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ScientificWorldJournal. 2005 May 24;5:452-68.

Sublingual buprenorphine and methadone maintenance treatment: a three-year follow-up of quality of life assessment.

Author information

1
University Department of Psychiatry, Anichstrasse 35, 6020 Innsbruck, Austria. salvatore.giacomuzzi@uibk.ac.at

Abstract

This study was conducted to compare long-term outcome effects on the quality of life (QOL) of oral methadone with sublingual buprenorphine maintenance treatment. The QOL status of opioid-dependent patients was assessed using the German version ("Berlin Quality of Life Profile") of the Lancashire Quality of Life Profile. Physical symptoms were measured using the Opiate Withdrawal Scale (OWS). Urine tests were carried out randomly to detect additional consumption. In the first study period, 53 opioid-dependent subjects were enrolled and 25 could be reached after 3 years. The retention rate was 50% for methadone and 45% for buprenorphine (p = 0.786). Baseline values of the total sample (completers and noncompleters) QOL and somatic complaints did not show significant differences between the two treatment groups. QOL characteristics at 6 months of treatment of the buprenorphine completer and noncompleter groups differed significantly regarding job (p = 0.013), family, and total score of physical symptoms (p = 0.002), in which the completer group showed the more favorable values. Concerning physical symptoms at 36 months, logistic regression revealed significantly less stomach cramps (p = 0.037) and fatigue and tiredness (p = 0.034) in buprenorphine compared to the methadone. Moreover, the buprenorphine-maintained group showed significantly less additional consumption of benzodiazepines (p = 0.015) compared with methadone participants. It is concluded that opioid addicts improved their QOL and health status when treated with methadone or buprenorphine. In summary, regarding QOL and health status, the present data indicate that buprenorphine is also a useful long-term alternative for maintenance treatment of opioid-dependent patients.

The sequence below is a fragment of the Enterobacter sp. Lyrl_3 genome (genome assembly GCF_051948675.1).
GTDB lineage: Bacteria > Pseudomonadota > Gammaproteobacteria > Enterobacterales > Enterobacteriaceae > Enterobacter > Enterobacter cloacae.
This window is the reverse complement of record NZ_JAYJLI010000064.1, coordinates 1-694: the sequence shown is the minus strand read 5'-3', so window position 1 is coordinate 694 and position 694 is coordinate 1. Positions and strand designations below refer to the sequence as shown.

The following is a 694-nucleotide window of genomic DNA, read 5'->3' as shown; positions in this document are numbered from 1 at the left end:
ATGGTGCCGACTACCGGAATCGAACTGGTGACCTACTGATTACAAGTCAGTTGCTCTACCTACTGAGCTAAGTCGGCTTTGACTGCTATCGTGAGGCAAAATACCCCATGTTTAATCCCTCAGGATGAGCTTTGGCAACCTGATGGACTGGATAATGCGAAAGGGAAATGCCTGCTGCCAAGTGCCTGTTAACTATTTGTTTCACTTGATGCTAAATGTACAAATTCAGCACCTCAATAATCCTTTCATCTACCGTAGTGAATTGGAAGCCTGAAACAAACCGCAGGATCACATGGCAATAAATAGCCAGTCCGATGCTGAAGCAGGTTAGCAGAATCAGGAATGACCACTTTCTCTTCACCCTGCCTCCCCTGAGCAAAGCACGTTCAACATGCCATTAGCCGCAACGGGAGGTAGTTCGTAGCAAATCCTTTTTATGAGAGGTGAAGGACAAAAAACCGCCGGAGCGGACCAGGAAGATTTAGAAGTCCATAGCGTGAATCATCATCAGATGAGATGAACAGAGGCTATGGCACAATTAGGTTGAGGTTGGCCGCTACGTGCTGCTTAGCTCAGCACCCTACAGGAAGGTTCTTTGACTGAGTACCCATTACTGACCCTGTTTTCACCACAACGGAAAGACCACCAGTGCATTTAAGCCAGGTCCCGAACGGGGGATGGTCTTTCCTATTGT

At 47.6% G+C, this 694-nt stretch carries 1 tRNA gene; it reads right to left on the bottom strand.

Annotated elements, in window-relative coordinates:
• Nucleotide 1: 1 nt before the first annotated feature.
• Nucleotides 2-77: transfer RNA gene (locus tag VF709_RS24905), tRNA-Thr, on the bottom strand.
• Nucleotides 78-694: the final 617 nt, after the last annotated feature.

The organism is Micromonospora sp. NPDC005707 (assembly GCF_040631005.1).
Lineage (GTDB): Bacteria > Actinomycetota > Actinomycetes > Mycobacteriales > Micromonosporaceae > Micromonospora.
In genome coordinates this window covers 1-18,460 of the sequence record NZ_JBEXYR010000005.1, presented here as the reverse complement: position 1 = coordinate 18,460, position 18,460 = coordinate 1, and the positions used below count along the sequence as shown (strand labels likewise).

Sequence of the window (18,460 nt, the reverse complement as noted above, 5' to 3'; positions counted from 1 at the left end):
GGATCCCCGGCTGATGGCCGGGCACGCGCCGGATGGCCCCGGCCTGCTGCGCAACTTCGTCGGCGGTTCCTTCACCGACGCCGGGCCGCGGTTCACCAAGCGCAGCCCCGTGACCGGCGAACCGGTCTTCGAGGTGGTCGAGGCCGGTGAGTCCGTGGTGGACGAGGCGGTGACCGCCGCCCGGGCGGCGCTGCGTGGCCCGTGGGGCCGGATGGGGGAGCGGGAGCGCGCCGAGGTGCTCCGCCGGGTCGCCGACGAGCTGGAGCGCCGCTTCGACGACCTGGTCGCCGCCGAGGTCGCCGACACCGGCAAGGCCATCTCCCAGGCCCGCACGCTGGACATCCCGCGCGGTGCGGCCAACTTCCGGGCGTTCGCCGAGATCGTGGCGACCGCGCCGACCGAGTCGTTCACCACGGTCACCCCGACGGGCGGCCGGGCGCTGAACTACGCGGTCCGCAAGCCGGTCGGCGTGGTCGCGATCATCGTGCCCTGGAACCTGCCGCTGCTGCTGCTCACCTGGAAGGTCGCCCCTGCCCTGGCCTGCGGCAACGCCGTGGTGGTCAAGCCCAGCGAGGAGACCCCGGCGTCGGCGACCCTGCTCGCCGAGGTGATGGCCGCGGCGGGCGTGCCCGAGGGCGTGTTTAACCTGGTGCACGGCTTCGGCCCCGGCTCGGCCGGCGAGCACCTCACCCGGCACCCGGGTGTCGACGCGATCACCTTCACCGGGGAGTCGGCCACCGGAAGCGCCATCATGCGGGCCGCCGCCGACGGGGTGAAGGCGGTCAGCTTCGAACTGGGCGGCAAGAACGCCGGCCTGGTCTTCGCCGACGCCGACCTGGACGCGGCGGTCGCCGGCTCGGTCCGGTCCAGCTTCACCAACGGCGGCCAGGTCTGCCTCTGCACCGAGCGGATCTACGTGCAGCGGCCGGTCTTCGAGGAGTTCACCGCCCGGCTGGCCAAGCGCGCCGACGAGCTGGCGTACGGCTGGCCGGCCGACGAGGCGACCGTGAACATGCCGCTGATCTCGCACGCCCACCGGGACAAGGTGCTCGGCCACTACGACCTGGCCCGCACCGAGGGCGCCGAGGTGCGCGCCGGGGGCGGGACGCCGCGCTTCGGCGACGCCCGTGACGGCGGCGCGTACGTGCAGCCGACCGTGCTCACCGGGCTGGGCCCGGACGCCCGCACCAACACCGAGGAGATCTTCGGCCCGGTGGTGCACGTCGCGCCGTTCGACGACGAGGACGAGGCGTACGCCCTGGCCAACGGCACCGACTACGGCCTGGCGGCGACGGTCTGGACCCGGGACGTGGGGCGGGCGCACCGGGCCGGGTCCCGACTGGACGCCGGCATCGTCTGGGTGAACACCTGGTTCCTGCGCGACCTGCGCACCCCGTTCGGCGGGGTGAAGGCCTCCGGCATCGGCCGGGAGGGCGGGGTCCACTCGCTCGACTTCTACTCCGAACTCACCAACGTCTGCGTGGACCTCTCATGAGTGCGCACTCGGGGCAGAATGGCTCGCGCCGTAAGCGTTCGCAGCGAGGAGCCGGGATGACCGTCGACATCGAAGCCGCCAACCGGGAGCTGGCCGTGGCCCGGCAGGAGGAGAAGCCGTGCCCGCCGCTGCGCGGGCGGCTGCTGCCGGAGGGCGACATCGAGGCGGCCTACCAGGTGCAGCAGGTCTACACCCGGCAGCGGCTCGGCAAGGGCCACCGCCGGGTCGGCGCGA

PMID:
15925962
PMCID:
PMC5936538
DOI:
10.1100/tsw.2005.52
[Indexed for MEDLINE]
Free PMC Article

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